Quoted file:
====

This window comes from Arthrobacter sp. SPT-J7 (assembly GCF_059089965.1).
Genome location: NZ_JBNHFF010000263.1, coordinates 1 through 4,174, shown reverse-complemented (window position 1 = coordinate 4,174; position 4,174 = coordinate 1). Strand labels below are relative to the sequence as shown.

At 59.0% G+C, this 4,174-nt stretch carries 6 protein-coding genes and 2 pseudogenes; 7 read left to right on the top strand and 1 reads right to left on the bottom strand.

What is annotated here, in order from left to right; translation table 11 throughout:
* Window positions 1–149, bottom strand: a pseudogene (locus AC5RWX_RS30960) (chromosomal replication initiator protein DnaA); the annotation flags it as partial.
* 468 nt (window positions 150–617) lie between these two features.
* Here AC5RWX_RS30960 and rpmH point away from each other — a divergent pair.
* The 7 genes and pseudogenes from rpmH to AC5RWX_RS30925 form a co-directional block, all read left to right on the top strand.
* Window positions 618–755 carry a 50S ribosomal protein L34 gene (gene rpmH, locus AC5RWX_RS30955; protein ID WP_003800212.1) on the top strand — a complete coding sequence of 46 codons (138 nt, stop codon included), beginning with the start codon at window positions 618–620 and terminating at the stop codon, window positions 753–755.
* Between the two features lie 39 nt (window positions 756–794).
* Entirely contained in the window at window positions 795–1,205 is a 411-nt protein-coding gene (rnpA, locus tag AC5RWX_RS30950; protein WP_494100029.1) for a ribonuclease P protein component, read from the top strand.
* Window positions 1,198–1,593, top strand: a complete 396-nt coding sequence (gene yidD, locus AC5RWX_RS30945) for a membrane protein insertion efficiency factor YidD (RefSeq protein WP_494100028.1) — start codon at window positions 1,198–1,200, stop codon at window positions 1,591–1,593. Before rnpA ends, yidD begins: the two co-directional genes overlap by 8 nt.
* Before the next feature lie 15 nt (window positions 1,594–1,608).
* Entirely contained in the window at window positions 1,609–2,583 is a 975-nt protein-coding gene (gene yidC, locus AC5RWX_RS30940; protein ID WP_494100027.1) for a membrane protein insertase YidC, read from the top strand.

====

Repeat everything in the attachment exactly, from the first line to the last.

This window comes from Arthrobacter sp. SPT-J7 (assembly GCF_059089965.1).
Genome location: NZ_JBNHFF010000263.1, coordinates 1 through 4,174, shown reverse-complemented (window position 1 = coordinate 4,174; position 4,174 = coordinate 1). Strand labels below are relative to the sequence as shown.

At 59.0% G+C, this 4,174-nt stretch carries 6 protein-coding genes and 2 pseudogenes; 7 read left to right on the top strand and 1 reads right to left on the bottom strand.

What is annotated here, in order from left to right; translation table 11 throughout:
* Window positions 1–149, bottom strand: a pseudogene (locus AC5RWX_RS30960) (chromosomal replication initiator protein DnaA); the annotation flags it as partial.
* 468 nt (window positions 150–617) lie between these two features.
* Here AC5RWX_RS30960 and rpmH point away from each other — a divergent pair.
* The 7 genes and pseudogenes from rpmH to AC5RWX_RS30925 form a co-directional block, all read left to right on the top strand.
* Window positions 618–755 carry a 50S ribosomal protein L34 gene (gene rpmH, locus AC5RWX_RS30955; protein ID WP_003800212.1) on the top strand — a complete coding sequence of 46 codons (138 nt, stop codon included), beginning with the start codon at window positions 618–620 and terminating at the stop codon, window positions 753–755.
* Between the two features lie 39 nt (window positions 756–794).
* Entirely contained in the window at window positions 795–1,205 is a 411-nt protein-coding gene (rnpA, locus tag AC5RWX_RS30950; protein WP_494100029.1) for a ribonuclease P protein component, read from the top strand.
* Window positions 1,198–1,593, top strand: a complete 396-nt coding sequence (gene yidD, locus AC5RWX_RS30945) for a membrane protein insertion efficiency factor YidD (RefSeq protein WP_494100028.1) — start codon at window positions 1,198–1,200, stop codon at window positions 1,591–1,593. Before rnpA ends, yidD begins: the two co-directional genes overlap by 8 nt.
* Before the next feature lie 15 nt (window positions 1,594–1,608).
* Entirely contained in the window at window positions 1,609–2,583 is a 975-nt protein-coding gene (gene yidC, locus AC5RWX_RS30940; protein ID WP_494100027.1) for a membrane protein insertase YidC, read from the top strand.